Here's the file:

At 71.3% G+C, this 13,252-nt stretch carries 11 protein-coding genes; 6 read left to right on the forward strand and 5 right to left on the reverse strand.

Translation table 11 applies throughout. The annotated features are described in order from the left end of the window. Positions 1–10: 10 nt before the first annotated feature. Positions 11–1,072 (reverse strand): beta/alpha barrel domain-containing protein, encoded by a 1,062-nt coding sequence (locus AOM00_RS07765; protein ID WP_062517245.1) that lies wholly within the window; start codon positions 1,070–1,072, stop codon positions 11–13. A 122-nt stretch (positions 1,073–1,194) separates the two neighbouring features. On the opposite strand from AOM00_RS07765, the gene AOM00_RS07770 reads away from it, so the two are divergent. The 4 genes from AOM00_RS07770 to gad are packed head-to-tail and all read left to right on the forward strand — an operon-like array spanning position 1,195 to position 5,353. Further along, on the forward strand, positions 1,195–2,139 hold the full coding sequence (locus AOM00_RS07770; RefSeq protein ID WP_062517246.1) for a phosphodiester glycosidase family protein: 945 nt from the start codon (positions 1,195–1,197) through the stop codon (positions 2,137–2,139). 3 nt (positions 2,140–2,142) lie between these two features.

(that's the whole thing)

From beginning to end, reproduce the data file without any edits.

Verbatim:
At 71.3% G+C, this 13,252-nt stretch carries 11 protein-coding genes; 6 read left to right on the forward strand and 5 right to left on the reverse strand.

Translation table 11 applies throughout. The annotated features are described in order from the left end of the window. Positions 1–10: 10 nt before the first annotated feature. Positions 11–1,072 (reverse strand): beta/alpha barrel domain-containing protein, encoded by a 1,062-nt coding sequence (locus AOM00_RS07765; protein ID WP_062517245.1) that lies wholly within the window; start codon positions 1,070–1,072, stop codon positions 11–13. A 122-nt stretch (positions 1,073–1,194) separates the two neighbouring features. On the opposite strand from AOM00_RS07765, the gene AOM00_RS07770 reads away from it, so the two are divergent. The 4 genes from AOM00_RS07770 to gad are packed head-to-tail and all read left to right on the forward strand — an operon-like array spanning position 1,195 to position 5,353. Further along, on the forward strand, positions 1,195–2,139 hold the full coding sequence (locus AOM00_RS07770; RefSeq protein ID WP_062517246.1) for a phosphodiester glycosidase family protein: 945 nt from the start codon (positions 1,195–1,197) through the stop codon (positions 2,137–2,139). 3 nt (positions 2,140–2,142) lie between these two features.